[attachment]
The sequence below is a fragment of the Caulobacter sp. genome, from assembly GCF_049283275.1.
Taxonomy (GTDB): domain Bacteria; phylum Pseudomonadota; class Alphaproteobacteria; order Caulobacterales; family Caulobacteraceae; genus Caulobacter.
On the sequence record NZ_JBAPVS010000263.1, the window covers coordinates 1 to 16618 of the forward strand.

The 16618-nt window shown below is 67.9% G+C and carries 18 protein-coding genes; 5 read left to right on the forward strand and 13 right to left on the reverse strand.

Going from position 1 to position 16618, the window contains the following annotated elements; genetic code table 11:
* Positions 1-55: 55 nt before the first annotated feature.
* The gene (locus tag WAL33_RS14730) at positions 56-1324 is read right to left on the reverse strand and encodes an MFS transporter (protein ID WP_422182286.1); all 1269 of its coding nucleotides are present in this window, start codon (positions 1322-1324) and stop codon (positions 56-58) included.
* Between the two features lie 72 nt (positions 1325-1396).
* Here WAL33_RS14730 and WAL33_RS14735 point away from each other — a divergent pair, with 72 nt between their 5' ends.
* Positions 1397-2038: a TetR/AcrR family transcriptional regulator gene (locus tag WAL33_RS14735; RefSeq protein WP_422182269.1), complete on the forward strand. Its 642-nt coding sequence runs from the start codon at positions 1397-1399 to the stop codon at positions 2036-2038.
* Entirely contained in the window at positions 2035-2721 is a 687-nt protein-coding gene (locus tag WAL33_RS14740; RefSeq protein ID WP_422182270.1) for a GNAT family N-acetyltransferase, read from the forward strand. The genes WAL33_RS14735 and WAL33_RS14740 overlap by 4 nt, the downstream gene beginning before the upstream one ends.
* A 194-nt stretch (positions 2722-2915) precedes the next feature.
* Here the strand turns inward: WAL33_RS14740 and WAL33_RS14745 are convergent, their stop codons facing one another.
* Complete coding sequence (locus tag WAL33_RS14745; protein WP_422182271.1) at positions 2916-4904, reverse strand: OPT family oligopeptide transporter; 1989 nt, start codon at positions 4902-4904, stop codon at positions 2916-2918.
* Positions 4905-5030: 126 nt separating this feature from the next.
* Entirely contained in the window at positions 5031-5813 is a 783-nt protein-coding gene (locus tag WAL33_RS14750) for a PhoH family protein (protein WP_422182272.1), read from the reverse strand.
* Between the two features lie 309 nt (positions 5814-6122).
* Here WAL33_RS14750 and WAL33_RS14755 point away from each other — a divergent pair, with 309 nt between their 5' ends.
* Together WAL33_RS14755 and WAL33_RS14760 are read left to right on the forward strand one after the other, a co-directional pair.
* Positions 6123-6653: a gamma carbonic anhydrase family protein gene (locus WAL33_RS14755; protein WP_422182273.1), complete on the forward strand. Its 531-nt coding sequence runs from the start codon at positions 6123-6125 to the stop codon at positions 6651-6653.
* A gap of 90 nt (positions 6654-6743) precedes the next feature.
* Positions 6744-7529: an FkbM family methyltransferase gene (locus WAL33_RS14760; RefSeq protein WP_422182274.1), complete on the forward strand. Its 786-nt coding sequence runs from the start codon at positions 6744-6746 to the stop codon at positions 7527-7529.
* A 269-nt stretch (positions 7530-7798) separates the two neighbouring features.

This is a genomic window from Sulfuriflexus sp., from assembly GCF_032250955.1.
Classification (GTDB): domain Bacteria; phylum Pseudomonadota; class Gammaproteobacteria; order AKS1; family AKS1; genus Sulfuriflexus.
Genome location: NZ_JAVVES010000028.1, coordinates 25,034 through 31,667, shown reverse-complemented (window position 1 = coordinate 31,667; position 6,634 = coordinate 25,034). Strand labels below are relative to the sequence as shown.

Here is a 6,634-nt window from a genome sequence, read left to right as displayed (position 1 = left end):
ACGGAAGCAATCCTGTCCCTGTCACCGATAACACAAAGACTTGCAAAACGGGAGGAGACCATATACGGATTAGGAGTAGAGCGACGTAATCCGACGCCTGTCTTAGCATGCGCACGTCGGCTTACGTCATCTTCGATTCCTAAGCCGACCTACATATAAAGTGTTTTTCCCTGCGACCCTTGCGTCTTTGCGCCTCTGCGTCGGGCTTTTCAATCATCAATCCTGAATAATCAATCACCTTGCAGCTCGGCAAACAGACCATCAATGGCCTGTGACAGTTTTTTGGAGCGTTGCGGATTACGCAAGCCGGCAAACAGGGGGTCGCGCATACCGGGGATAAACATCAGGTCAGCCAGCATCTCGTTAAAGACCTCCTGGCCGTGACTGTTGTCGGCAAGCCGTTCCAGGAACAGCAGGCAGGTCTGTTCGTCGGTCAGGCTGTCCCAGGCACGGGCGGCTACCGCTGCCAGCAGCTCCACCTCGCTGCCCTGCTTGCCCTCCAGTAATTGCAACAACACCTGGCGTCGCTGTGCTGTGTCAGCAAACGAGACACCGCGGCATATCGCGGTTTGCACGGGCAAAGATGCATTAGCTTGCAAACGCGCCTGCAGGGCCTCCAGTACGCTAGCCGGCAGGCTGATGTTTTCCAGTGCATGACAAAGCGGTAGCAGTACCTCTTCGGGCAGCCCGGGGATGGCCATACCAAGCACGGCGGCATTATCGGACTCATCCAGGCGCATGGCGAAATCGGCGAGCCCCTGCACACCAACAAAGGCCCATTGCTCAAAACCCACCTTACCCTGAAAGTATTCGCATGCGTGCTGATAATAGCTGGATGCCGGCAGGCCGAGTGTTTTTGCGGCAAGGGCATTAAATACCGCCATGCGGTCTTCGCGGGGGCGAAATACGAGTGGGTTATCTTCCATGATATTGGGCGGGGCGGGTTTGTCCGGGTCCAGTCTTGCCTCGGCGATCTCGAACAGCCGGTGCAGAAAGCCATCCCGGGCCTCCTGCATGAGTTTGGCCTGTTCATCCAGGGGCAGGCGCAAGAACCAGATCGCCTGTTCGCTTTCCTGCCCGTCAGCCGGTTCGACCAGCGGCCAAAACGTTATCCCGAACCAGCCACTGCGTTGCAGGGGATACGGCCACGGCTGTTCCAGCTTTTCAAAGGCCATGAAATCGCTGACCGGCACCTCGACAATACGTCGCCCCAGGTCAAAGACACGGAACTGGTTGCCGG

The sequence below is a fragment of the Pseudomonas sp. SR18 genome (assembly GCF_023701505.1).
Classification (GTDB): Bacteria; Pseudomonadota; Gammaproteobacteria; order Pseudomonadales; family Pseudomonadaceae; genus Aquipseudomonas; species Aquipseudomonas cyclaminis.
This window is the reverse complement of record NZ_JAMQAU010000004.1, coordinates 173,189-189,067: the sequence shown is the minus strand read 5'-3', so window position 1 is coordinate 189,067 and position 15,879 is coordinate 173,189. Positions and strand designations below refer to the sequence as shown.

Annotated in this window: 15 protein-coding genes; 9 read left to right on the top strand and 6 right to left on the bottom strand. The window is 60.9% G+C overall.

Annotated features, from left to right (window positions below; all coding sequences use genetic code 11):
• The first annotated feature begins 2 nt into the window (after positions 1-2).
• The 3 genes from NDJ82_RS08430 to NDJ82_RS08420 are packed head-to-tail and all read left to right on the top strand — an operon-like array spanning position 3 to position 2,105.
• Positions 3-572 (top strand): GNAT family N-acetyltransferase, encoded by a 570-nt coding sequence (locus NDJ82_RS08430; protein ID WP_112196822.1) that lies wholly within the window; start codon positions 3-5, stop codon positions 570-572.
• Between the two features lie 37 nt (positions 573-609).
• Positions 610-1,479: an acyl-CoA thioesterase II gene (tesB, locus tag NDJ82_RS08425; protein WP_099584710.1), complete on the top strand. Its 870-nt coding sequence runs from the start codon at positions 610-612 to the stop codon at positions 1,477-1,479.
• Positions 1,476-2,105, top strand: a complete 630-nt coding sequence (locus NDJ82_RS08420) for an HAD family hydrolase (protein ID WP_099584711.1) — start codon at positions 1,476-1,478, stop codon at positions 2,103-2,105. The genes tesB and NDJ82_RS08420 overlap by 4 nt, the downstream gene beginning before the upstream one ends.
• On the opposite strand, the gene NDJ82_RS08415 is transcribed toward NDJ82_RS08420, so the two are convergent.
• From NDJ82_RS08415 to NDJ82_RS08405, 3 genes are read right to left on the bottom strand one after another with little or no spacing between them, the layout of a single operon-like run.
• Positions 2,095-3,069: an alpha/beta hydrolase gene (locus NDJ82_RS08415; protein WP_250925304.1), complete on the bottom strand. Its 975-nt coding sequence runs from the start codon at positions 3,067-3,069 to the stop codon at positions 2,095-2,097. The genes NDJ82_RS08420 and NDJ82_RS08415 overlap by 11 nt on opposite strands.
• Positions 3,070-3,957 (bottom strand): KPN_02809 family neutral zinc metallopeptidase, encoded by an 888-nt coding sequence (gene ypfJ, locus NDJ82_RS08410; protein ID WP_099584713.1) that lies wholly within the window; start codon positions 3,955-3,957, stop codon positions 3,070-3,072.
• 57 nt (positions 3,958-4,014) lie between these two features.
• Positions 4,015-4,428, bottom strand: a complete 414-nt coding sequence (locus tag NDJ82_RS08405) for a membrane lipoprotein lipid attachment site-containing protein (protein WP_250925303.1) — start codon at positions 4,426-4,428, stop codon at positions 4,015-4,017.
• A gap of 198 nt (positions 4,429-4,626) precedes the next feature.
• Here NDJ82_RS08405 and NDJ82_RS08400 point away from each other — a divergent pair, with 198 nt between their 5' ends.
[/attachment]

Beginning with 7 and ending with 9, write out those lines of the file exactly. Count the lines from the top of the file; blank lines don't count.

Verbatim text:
* The gene (locus tag WAL33_RS14730) at positions 56-1324 is read right to left on the reverse strand and encodes an MFS transporter (protein ID WP_422182286.1); all 1269 of its coding nucleotides are present in this window, start codon (positions 1322-1324) and stop codon (positions 56-58) included.
* Between the two features lie 72 nt (positions 1325-1396).
* Here WAL33_RS14730 and WAL33_RS14735 point away from each other — a divergent pair, with 72 nt between their 5' ends.